|Exhibit Calendar (Subject to Change)|
|Submissions Close:||27 February 19 23:59 EST|
|Selections Announced:||by 7 March 19|
|On-Line Check-in Due:||15 March 19|
|Work Receipt Deadline:||1 April 19|
|Exhibit Opens:||4 April 19|
|Artists' Reception:||13 April 19 16:00|
|Exhibit Closes:||12 May 19|
How to make a Submission
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© David Aimone
© Amy Holmes George
© Edward Rubin
© Gerry Davis
© Timo Evon
© Russ Rowland
Amy Holmes George, who lives near Dallas, Texas, is a fine art photographer and the past Executive Director of Texas Photographic Society (2013-2018). As a former tenured professor of photography and digital media at Stephen F. Austin State University, Amy has also held teaching appointments at Collin College, Baylor University and University of North Texas. Amy is a recent member of the National Board of Directors of the Society for Photographic Education (2013-2017) and a 2008 Fulbright grant recipient. She earned an MFA in photography from Clemson University and a BFA cum laude in photography and graphic design from Miami University.
Exhibited widely throughout the U.S. as well as in Italy, England, France and China, Amy's work has been featured in over one hundred exhibitions and is housed in several permanent collections, including The Getty, The Kinsey Institute and the Fratelli Alinari Museum in Florence, Italy. Her work has been published in a variety of texts, including the third edition of The Book of Alternative Photographic Processes [Christopher James, 2015]; Gum Printing and other Amazing Contact Printing Processes [Christina Z. Anderson, 2013]; and the fifth edition of Exploring Color Photography: From Film to Pixels [Robert Hirsch, 2010].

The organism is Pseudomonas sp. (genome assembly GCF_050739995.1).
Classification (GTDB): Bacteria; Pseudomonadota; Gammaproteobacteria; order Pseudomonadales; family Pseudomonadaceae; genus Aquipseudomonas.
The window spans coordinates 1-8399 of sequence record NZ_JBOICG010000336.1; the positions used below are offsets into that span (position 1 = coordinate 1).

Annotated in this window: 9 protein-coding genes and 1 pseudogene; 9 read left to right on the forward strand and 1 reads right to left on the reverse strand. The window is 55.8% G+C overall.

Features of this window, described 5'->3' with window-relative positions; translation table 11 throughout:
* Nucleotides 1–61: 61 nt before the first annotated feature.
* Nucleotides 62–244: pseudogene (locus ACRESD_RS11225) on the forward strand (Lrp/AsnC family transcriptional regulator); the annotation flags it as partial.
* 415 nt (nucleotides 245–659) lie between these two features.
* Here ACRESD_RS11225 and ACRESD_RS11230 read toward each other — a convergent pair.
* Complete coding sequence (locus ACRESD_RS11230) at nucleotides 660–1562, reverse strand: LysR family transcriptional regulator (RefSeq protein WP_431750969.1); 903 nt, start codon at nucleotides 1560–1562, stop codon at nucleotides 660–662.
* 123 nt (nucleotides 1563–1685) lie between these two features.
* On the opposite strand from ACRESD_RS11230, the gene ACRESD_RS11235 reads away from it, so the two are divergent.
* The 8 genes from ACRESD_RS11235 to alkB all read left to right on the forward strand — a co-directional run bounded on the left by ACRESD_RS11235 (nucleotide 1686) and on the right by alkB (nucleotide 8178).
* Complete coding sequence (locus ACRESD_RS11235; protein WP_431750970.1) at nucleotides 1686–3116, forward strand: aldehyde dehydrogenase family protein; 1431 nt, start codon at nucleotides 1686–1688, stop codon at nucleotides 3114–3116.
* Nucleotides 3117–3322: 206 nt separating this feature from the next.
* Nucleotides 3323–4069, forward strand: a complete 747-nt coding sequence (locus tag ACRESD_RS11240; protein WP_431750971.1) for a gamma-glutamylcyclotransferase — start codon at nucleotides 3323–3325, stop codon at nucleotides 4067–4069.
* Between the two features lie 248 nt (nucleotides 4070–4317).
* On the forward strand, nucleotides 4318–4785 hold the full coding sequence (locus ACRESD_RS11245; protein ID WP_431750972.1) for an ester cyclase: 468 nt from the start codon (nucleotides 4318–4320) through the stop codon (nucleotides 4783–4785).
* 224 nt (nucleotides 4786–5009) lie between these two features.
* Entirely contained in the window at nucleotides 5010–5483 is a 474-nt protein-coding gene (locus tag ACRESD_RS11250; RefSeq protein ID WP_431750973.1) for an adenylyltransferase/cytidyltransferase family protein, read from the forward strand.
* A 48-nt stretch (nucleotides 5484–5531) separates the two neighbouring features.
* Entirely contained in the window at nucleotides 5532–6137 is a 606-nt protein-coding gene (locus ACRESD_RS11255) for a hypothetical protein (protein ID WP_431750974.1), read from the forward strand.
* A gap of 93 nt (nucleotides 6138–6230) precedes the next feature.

Juror: Elizabeth Opalenik
Juror's Choice "Vapor" © Joanna Stuart
Water: it goes without saying that it's crucial to life on this planet. The surface of the earth is more than 70% water, and the human body is composed of up to 60% water. We humans feel an intimate connection with water and have expressed that connectivity in our art for thousands of years. No surprise, then that photographers are attracted to water in its many forms and guises: everything from oceans, lakes and rivers to the sheen of rain on wet pavement.
For this exhibition we asked for creative wetness, including water in its other guises, such as ice, snow, or steam. The subject matter of the photos could be virtually anything as long as water or wetness is included. Think of the ways a surface is transformed by a gloss of water, the many ways of picturing water droplets, and the ways in which water is used in technology. The photos we received covered conveyed water in a multitude of guises. We were pleased to see that photographers addressed the environmental impact of water as a destructive force, but also great and sublime beauty.